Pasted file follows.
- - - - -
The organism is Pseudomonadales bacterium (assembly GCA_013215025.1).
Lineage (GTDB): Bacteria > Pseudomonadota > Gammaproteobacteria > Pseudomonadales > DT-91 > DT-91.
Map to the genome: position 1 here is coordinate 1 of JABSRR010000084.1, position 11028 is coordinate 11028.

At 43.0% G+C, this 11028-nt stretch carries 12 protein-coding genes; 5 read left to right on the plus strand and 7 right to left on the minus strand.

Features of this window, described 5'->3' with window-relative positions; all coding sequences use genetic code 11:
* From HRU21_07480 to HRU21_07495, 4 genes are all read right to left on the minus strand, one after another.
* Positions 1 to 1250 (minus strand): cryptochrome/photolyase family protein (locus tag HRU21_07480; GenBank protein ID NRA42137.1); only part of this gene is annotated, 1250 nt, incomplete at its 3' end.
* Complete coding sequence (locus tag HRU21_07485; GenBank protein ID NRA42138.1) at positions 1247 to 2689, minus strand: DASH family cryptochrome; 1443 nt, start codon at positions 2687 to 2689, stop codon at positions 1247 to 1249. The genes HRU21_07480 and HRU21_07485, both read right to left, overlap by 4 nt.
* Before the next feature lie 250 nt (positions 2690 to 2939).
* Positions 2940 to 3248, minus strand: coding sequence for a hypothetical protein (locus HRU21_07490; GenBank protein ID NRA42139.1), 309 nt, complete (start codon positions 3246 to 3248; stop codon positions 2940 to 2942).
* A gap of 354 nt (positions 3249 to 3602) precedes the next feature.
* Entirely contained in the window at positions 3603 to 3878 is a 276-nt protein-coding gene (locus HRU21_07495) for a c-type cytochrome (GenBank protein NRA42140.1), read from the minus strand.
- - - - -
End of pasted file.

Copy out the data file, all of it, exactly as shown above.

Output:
The organism is Pseudomonadales bacterium (assembly GCA_013215025.1).
Lineage (GTDB): Bacteria > Pseudomonadota > Gammaproteobacteria > Pseudomonadales > DT-91 > DT-91.
Map to the genome: position 1 here is coordinate 1 of JABSRR010000084.1, position 11028 is coordinate 11028.

At 43.0% G+C, this 11028-nt stretch carries 12 protein-coding genes; 5 read left to right on the plus strand and 7 right to left on the minus strand.

Features of this window, described 5'->3' with window-relative positions; all coding sequences use genetic code 11:
* From HRU21_07480 to HRU21_07495, 4 genes are all read right to left on the minus strand, one after another.
* Positions 1 to 1250 (minus strand): cryptochrome/photolyase family protein (locus tag HRU21_07480; GenBank protein ID NRA42137.1); only part of this gene is annotated, 1250 nt, incomplete at its 3' end.
* Complete coding sequence (locus tag HRU21_07485; GenBank protein ID NRA42138.1) at positions 1247 to 2689, minus strand: DASH family cryptochrome; 1443 nt, start codon at positions 2687 to 2689, stop codon at positions 1247 to 1249. The genes HRU21_07480 and HRU21_07485, both read right to left, overlap by 4 nt.
* Before the next feature lie 250 nt (positions 2690 to 2939).
* Positions 2940 to 3248, minus strand: coding sequence for a hypothetical protein (locus HRU21_07490; GenBank protein ID NRA42139.1), 309 nt, complete (start codon positions 3246 to 3248; stop codon positions 2940 to 2942).
* A gap of 354 nt (positions 3249 to 3602) precedes the next feature.
* Entirely contained in the window at positions 3603 to 3878 is a 276-nt protein-coding gene (locus HRU21_07495) for a c-type cytochrome (GenBank protein NRA42140.1), read from the minus strand.